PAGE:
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J Reconstr Microsurg. 2014 Jun;30(5):313-8. doi: 10.1055/s-0033-1361842. Epub 2014 Feb 17.

Living with a unilateral mastectomy defect: a utility assessment and outcomes study.

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Division of Plastic Surgery, Beth Israel Deaconess Medical Center, Harvard Medical School, Boston, Massachusetts.
Division of Plastic Surgery, McGill University, Montreal, Quebec, Canada.



The gold standard for the treatment of breast cancer includes mastectomy surgery. Our goal was to quantify the health state utility assessment of living with unilateral mastectomy.


The visual analogue scale (VAS), time trade-off (TTO), and standard gamble (SG) were used to obtain utilities for unilateral mastectomy, monocular blindness and binocular blindness from a prospective sample of the general population and medical students.


All measures (VAS, TTO, SG) for unilateral mastectomy (0.75 SD 0.17, 0.87 SD 0.14, and 0.86 SD 0.18, respectively) of the 140 volunteers were significantly different from the corresponding scores for monocular (0.61 SD 0.18, 0.84 SD 0.17, and 0.84 SD 0.18, respectively) and binocular blindness (0.38 SD 0.17, 0.67 SD 0.24, and 0.69 SD 0.23, respectively). Age, gender, race, education, and income were not statistically significant independent predictors of utility scores.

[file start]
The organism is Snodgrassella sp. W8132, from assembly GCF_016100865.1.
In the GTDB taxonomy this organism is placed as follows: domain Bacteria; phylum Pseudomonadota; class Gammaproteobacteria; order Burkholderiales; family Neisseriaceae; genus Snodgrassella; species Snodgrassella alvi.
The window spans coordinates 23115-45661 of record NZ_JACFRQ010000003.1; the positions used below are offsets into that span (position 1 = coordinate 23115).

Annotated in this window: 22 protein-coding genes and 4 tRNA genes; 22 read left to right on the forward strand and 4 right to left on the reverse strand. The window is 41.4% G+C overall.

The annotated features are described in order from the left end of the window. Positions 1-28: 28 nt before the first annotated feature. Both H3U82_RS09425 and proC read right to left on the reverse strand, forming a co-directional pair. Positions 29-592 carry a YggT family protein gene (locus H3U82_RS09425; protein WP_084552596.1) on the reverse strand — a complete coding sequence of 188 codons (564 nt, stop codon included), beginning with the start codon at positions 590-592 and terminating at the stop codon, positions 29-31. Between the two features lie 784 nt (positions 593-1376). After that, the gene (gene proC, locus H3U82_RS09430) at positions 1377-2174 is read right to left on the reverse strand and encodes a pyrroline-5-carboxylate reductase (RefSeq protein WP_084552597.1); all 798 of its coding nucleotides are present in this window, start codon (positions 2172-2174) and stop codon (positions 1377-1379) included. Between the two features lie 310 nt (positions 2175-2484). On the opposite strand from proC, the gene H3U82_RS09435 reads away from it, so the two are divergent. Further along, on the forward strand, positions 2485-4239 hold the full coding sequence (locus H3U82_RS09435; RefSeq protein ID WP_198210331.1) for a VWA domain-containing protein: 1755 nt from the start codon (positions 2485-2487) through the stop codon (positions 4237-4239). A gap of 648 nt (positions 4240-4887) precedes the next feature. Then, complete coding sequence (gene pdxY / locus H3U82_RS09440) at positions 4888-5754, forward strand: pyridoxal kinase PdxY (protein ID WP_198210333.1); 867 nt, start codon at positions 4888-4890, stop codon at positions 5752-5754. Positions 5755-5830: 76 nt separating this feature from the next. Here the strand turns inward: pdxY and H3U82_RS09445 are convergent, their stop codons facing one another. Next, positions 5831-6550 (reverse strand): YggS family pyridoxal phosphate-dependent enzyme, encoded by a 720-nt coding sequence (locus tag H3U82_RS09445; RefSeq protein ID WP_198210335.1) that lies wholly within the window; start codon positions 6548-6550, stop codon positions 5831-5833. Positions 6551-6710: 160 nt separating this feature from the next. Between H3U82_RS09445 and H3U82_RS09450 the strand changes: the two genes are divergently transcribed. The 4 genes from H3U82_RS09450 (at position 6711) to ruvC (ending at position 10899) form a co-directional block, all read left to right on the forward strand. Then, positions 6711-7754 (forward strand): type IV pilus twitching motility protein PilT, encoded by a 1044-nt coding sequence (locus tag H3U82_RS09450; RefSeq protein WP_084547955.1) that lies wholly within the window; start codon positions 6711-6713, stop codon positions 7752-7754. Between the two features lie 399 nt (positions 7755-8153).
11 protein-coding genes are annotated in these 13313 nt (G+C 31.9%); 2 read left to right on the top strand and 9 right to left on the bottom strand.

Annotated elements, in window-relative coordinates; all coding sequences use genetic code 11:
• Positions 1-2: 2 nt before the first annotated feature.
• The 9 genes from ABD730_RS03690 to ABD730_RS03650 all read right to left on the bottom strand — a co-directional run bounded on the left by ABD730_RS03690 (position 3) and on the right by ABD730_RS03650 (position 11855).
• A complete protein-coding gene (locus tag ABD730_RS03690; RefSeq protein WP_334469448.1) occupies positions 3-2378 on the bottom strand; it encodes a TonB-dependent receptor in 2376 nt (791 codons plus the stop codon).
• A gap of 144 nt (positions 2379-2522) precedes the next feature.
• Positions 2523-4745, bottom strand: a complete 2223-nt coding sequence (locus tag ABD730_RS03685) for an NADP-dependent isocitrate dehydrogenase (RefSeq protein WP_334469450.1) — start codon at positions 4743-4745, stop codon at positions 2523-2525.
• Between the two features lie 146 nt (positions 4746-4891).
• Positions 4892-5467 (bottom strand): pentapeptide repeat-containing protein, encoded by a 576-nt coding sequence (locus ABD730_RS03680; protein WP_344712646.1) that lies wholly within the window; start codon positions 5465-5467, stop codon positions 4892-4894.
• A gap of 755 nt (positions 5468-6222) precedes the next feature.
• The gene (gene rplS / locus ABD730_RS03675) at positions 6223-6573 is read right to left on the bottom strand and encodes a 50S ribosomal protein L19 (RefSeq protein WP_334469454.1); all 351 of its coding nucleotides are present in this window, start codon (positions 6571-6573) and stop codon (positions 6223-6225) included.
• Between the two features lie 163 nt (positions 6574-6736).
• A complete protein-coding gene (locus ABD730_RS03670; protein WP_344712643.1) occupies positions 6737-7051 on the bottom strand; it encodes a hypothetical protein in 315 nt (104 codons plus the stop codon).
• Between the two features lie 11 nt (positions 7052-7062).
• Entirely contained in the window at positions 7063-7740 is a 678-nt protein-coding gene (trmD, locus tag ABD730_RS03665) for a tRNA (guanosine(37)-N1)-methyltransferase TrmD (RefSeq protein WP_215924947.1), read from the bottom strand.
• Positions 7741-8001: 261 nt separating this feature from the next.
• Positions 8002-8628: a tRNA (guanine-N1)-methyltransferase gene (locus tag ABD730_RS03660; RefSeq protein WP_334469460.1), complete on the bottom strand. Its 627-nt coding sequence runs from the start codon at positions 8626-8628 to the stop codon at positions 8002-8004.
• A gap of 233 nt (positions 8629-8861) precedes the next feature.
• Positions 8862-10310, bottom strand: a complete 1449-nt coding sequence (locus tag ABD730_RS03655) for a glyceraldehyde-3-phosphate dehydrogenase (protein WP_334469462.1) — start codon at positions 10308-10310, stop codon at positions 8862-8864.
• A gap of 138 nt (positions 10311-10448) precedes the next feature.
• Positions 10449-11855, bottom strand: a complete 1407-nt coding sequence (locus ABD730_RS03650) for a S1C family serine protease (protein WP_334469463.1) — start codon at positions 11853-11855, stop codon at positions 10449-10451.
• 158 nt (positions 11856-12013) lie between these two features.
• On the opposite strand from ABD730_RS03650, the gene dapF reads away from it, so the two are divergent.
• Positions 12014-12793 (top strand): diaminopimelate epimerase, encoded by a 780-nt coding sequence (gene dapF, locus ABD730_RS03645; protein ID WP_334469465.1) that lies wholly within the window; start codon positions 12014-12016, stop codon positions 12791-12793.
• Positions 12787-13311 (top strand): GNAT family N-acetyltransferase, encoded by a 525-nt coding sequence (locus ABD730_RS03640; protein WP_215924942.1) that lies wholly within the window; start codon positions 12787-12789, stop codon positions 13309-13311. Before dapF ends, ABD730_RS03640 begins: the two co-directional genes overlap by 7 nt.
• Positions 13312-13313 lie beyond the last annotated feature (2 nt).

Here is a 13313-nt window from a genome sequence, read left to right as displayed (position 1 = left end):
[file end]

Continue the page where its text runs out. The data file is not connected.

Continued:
In a sample of the general population and medical students, utility assessments for living with unilateral mastectomy were comparable with those of living with bilateral mastectomy and severe breast hypertrophy. Our sample population, if faced living with unilateral mastectomy was willing to gamble a theoretical 14% chance of death and willing to trade 4.2 years of existing life-years.

[Indexed for MEDLINE]

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